Saturday, March 31, 2018
British director Saul Dibb's anguishing cinematic treatment of R.C. Sherriff's 1928 stage play Journey's End trains an unwavering but humane eye on the devastation of war that goes beyond the destruction of flesh and bone to the pulverization of the mind and the spirit. Sam Claflin stars as Captain Stanhope, a company commander in 1918 who is deep in the whiskey bottle as the film opens and never finds his way out. He is counseled and supported by the stalwart Lieutenant Osborne (Paul Bettany) and Second Lieutenant Trotter (Stephen Graham), both of whom are much loved by the soldiers under their command. Into their ranks comes a freshly minted second lieutenant, Raleigh (Asa Butterfield), a personal friend of Stanhope's who requested assignment to his friend's company, which has been assigned to hold a trench in northern France. Stanhope, embarrassed by his drinking, is at first cold to the new officer, who admires him still and understands little of what combat is actually about. In time, Stanhope receives word that the Germans will be moving on the company's position in a few days and the company can expect no assistance or relief. The film spends most of its time showing us what goes on beneath the surface among this group of battered, frightened but resolute soldiers, who, we realize, as they must, that they are little more than dispensable fodder.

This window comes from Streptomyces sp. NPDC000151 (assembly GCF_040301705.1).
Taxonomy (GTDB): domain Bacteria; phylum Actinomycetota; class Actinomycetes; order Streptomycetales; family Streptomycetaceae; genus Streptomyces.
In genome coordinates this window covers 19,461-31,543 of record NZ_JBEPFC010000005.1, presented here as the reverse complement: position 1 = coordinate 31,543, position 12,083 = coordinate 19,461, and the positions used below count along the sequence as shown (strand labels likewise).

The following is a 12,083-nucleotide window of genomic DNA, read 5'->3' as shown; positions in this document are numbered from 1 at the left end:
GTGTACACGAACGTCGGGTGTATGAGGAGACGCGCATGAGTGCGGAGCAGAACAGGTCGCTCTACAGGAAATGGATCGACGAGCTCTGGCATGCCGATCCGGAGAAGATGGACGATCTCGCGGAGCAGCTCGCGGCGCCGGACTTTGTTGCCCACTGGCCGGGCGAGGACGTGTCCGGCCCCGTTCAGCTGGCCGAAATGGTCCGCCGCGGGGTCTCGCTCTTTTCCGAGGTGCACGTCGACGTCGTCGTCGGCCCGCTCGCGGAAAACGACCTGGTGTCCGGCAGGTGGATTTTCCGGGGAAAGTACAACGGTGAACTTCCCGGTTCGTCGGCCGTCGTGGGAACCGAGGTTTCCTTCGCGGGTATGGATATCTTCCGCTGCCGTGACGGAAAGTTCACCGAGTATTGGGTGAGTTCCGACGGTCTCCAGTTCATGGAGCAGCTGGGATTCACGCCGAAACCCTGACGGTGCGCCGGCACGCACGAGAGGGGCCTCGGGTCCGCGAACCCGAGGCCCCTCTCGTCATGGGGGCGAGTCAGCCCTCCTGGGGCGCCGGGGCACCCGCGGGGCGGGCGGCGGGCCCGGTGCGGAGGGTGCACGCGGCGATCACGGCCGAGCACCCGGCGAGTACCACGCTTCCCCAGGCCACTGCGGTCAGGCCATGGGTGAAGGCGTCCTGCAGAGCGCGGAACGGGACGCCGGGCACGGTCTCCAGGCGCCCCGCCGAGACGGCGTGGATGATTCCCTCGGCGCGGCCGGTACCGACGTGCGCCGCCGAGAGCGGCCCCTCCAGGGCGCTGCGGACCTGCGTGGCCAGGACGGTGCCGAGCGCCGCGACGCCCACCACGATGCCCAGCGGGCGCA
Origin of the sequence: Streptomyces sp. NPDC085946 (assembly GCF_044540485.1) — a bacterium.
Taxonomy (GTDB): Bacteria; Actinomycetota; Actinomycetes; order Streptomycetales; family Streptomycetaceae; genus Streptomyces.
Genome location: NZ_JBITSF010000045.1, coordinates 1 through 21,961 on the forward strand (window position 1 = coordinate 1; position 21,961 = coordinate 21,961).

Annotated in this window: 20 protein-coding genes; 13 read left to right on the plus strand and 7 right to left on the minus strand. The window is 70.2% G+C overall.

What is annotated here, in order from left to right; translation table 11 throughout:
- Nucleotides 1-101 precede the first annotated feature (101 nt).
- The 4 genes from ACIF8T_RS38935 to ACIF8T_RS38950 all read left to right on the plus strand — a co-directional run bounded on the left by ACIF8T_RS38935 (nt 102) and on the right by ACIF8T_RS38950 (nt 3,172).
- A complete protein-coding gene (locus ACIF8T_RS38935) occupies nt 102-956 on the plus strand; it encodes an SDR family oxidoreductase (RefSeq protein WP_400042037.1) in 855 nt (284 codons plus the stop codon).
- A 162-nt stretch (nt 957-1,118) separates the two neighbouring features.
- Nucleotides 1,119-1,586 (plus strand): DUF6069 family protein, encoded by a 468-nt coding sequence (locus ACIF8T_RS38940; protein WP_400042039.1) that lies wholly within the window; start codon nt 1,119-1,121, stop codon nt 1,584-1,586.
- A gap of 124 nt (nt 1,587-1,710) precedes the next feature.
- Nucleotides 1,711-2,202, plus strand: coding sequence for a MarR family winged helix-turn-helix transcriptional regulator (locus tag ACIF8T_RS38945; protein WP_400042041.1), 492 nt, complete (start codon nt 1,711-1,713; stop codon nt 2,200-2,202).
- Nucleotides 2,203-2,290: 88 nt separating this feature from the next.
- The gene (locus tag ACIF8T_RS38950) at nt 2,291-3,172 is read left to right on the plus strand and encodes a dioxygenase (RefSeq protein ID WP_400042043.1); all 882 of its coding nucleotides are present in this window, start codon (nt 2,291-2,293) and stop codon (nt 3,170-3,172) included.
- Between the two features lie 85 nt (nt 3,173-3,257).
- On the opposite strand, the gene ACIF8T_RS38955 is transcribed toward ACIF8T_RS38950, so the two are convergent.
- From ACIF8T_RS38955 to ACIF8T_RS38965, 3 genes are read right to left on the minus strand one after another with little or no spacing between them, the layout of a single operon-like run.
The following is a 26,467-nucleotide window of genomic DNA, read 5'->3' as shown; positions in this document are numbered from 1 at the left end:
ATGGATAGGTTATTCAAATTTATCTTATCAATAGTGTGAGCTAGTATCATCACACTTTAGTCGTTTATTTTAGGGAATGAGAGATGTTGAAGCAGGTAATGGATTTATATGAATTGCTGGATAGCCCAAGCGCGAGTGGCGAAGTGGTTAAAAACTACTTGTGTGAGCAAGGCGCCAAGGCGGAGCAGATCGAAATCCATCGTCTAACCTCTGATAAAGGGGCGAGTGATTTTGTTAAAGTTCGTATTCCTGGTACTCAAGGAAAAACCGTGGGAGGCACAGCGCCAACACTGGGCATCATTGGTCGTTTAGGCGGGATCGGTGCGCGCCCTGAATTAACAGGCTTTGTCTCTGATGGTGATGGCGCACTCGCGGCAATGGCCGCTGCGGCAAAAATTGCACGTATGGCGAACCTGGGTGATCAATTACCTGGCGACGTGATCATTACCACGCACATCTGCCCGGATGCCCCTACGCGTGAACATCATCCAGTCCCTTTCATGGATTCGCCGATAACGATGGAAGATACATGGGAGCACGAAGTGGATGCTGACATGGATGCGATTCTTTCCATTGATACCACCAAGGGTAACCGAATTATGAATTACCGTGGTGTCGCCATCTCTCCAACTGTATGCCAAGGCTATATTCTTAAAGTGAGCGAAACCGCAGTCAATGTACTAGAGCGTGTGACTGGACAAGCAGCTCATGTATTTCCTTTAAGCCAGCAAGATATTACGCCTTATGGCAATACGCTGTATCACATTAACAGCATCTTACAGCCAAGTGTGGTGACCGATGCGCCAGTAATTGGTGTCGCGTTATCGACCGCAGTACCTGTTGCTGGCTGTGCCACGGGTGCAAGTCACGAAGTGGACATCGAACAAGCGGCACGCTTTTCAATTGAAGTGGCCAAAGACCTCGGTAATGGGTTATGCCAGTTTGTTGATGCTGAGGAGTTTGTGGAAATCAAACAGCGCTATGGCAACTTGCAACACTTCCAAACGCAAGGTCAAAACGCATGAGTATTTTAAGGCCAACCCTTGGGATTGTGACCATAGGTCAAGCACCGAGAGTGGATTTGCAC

Sunday, March 25, 2018